Friday after Pentecost 22
November 17, 2011
I guess just about every congregation has at least a few members who are “watch watchers.” They seem to feel that the time they spend Sunday morning in the sanctuary should fit into a discreet time segment, typically an hour. God help the poor minister if the worship “hour” lasts 70 minutes. Tongues can start wagging and the ministry of the Lord can be undercut.
Who decided that Sunday worship should only be an hour long? That certainly wasn’t the sentiment for the first 1500 years of the life of the Church. That means it is a development of the modern era.
Perhaps we can blame large churches that have multiple services on Sunday morning. Clearly they have to finish one service before they can start a second service. Therefore, there is a time limit looming over them. Perhaps we can blame television, which tends to neatly wrap things up in half-an-hour or an hour (with time to spare for commercials, to boot). Perhaps we can blame professional sports, or other things that are scheduled for Sunday afternoon, that create a feeling that the worship of God is cutting into time reserved for other activities. Perhaps we can blame the invention of watches, which can turn each person into a timekeeper. What is a timekeeper if there is no specific designated time to watch over? When I raced as a child, the question was, “who finished first?” Nowadays, it is “who had the best time?” Perhaps we can just blame the general trend of modernity, which marginalizes Christianity. Perhaps the growth of the accent on the individual in modernity is to blame. This is “my” time. Whatever the source of the idea that Sunday worship should be limited to an hour, for many it is something of an unchallengeable fact.
Such self-appointed timekeepers can have a wide range of suggestions for how the time spent in worship by the Body of Christ can be reduced to its “proper” length. If the minister announces such things like the hymn name and number, or some other rubric (we confess the Apostles’ Creed found on page …, let us join in the Kyrie on page …, etc.), you might hear that such information is superfluous. People can read it in the bulletin or find the information on the hymn board. If the pastor takes verbal prayer requests, it can be suggested that these should be written down before the service. If the pastor greets the congregation with more than five words, this can be considered a waste of time. General announcements about upcoming activities of the Body of Christ may be deemed unnecessary as people who want to know “should” read them in the bulletin or newsletter. Hymns are evaluated by how long they are, not by content. Sermons are subject to the same standard. Choirs, soloists, prayers, and just about anything else can be subject to the same tyranny of time. It can even be suggested that services that last longer than an hour hamper a church’s outreach activities as people certainly couldn’t imagine inviting someone to a worship service that lasts more than an hour, and people who are not regular attendees at worship certainly would not stand (or sit) still for a worship service that lasted longer than an hour. They might do so for a movie or football game, but never for the worship of God.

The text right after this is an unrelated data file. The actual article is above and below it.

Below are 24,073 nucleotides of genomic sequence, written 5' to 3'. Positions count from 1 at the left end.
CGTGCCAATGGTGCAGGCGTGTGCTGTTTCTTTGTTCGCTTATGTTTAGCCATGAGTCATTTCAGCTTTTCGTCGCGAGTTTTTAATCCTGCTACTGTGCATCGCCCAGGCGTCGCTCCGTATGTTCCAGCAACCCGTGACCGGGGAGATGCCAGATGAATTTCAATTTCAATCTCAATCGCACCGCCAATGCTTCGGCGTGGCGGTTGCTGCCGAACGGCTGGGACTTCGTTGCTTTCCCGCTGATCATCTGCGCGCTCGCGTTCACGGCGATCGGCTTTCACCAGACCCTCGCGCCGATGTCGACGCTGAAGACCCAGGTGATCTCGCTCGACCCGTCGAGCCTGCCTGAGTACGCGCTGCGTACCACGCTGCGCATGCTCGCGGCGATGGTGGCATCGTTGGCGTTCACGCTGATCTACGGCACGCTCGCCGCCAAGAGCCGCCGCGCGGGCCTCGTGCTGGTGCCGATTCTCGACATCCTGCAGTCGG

I suggest that focusing on the time spent in the worship service is not appropriate. As we gather on Sunday morning, it is not because we simply need to fill an hour in our day. You can stay home and watch the talking heads on television if that is all you are trying to do. “How long is your worship service?” is simply the wrong question and leads down paths that are not pleasing to the Lord.
The question we should be asking is, “Why do we gather?”
I suggest that we gather as the Body of Christ, as it is expressed in this or that local congregation. As the Body of Christ, as the expression of our Lord in this locale, we manifest who we are through what happens on Sunday morning. That is expressed in prayer, sermon, song, scripture, sacrament, and so on. If the congregation greets each other on Sunday morning, perhaps “sharing the peace,” this is an expression of the love Christ has for us. The sermon, the hymns, the choir pieces, are all words of Christ; it is the Lord’s voice in the Body. Announcements of upcoming events are expressions of the life we have as the Body of Christ. Even a car wash by the youth or a Christmas party by the women are expressions of who we are as the Body of Christ. To artificially limit the time for announcing such expressions of our identity is to say the most important aspect of our life together as the Body of Christ is time. It is to say that we may be the Body when we sing a hymn or hear the sermon, but not when we hear about a new Bible study that is beginning or learn of the upcoming Christmas schedule. It is to say that nothing of value can happen beyond a certain time limit.
Others may answer the question “Why do we gather?” differently. However, if they are asking that question, and not the question of time, then they are asking the right question, at least in my opinion. The more we can get the members of our congregations to ask the right question, the better their time will be spent on Sunday morning as the Body of Christ, no matter how long or short that time is.
Blessings in Christ,
Pastor John Rickert